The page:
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linear weights

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  • Joe
    i read as much of the group s discussion on rebounds, assists, missed shots, etc. as i could digest this evening. in general i m not immediately inclined to
    Message 1 of 1 , Mar 6, 2004
      i read as much of the group's discussion on rebounds, assists, missed
      shots, etc. as i could digest this evening.

      in general i'm not immediately inclined to change my weights given
      the way i look at possessions. if you look at possessions
      differently, then it is a different story from here on. i define a
      shot in a possession as being the last act of that possession, so
      points - missed shots * value of possession seems right- for that
      part of the story. rebounding and scoring after rebounding need not
      be in the valuation of the shooting because in a complete set of
      linear weights it is separately and completely accounted for in the
      valuation of rebounding acts(every rebound is a possession and the
      value of that possession at the time that that play ended- the
      rebound- is the same). the point value given thru the rebounding
      linear weight score fully adds back all the points you got off
      scoring from offensive rebounds (and of course this is true for
      defensive rebounds as well) and in effect it corrects for what seems
      like perhaps an inappropriate deduction in shooting for missed shots.
      (i am sure you could do this clearer in one step as some posts here
      discuss if you consider shot/rebound as being part of the same
      posession which i dont, but i guess i didnt see the need to change
      this somewhat linked way of thinking. between the two possession
      acts and scores i believe i end up with the correct net value of the
      two possession acts- shot then some % rebounded). seeing a rebound as
      starting a new possession, not continuing an existing one, eliminates
      the urge to give offensive and defensive rebounding different scores
      based on expected future action. all future activity is accounted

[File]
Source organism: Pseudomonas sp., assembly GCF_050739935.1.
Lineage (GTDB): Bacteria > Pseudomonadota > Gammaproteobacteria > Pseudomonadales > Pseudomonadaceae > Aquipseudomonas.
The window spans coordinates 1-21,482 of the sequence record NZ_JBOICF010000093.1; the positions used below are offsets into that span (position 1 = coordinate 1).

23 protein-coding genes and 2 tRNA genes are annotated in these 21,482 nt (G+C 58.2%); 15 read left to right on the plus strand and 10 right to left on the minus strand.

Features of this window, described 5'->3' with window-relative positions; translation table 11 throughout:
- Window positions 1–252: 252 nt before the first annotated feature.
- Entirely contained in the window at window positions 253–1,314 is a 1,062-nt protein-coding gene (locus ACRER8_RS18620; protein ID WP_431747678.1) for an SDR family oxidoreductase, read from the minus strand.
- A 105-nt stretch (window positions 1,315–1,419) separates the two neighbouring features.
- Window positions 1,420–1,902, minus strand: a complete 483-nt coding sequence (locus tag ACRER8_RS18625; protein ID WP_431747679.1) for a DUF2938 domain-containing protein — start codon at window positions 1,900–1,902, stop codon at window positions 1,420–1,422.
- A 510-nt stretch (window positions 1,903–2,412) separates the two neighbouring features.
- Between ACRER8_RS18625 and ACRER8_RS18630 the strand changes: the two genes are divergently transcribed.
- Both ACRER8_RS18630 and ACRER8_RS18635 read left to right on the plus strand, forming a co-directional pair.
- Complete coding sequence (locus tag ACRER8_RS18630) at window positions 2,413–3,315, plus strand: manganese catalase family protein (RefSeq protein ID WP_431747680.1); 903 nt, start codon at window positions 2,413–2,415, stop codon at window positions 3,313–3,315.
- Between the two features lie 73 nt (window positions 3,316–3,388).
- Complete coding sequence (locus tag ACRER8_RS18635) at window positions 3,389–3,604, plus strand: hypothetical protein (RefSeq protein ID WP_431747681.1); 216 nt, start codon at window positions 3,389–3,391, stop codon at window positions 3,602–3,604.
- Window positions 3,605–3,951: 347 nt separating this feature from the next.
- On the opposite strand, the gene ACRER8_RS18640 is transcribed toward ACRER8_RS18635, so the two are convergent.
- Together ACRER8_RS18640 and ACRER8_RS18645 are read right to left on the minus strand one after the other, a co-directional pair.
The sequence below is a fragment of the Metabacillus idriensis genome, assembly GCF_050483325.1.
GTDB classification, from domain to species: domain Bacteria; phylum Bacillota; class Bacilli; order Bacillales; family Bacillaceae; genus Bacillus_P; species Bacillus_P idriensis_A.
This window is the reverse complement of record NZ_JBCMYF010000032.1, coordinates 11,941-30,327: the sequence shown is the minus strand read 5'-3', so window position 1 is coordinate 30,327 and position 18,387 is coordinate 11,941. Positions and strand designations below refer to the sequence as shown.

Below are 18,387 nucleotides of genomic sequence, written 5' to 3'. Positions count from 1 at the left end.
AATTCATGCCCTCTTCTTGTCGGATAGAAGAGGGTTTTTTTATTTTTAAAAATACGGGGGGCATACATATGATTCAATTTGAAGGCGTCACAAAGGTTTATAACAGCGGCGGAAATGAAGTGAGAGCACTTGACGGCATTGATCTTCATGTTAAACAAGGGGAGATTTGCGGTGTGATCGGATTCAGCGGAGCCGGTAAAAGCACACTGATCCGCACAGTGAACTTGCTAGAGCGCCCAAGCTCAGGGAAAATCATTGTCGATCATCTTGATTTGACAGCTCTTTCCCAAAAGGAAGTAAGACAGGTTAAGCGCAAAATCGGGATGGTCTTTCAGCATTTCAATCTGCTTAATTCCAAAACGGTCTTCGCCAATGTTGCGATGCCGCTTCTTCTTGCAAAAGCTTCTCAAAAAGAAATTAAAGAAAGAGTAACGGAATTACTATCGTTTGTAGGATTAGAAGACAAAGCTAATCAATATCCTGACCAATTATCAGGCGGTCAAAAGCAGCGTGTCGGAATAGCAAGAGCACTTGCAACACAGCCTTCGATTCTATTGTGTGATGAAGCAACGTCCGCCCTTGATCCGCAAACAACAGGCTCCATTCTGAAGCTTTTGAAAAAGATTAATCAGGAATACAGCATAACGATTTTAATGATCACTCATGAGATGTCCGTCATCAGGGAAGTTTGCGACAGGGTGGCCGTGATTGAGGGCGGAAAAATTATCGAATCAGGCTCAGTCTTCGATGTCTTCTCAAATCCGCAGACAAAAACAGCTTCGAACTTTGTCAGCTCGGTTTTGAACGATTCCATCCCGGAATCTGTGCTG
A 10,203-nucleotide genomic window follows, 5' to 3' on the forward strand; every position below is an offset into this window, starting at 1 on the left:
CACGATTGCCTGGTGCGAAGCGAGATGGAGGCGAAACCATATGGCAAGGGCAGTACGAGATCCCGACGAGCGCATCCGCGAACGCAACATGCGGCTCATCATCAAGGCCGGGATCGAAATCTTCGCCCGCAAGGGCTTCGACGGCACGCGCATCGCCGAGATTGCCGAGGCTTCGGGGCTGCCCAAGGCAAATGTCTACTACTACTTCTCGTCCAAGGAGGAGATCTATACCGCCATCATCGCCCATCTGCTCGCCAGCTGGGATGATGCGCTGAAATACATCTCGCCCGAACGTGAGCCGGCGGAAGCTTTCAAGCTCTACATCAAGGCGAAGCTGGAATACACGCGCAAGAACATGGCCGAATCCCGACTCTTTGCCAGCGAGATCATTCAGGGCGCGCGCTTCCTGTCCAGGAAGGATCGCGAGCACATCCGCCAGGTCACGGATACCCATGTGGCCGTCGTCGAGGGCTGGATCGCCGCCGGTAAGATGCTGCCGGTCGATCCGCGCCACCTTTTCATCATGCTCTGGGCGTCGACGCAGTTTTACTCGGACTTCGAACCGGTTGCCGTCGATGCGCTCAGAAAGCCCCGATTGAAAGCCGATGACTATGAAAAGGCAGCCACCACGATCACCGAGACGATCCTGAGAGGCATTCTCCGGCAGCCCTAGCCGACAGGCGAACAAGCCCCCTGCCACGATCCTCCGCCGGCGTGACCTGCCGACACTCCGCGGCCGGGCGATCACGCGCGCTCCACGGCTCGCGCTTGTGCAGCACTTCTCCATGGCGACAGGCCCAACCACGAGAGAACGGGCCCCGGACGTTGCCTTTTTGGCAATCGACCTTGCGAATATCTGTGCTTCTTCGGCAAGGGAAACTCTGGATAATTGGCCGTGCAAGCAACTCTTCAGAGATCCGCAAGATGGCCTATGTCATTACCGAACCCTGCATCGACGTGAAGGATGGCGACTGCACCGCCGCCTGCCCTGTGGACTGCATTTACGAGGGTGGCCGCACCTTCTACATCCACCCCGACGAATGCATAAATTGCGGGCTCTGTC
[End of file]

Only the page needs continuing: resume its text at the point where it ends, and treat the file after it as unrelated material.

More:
for in separate possessions not the previous one. to add the value
      of future actions / other categories to any one linear weight of a
      possession ending/creating act is to start double counting unless you
      do it for every category then you are just creating extra work (and
      would need to fully consider all possible future possession acts not
      just the most desired-scoring). except i then modify from that
      principle in a few cases where you make a strong case that sequence
      of possession actions greatly affect their point value- such as
      giving more value to steals because they lead to better FG% on layups
      or a block being discounted to account for a % going out of bounds or
      frequently back to the other team. you can also consciously go in
      and adjust linear weights to try to take care of some intangibles not
      fully captured by the set of scorable actions- like giving some extra
      credit for assists to try to capture some of the assumed value of non-
      assist generating passing activity by assist generators. this helps
      offset to a small degree my low comparatively weighting of assists as
      derived from the modest extra FG% of assisted shots over nonassisted
      shots as several here also have described here. i think a high
      percentage of NBA credited assists really add nothing to FG%, while a
      few greatly do. on average, i give .5 per assists which i recognize
      is well below most other systems (except my old files suggest dean
      oliver used .37 a long time ago. what is it now? the valuation for
      fouls i used is a little more detailed in determination than simply
      giving it a -1.

      but i'll stop for now and read what might come in response later.
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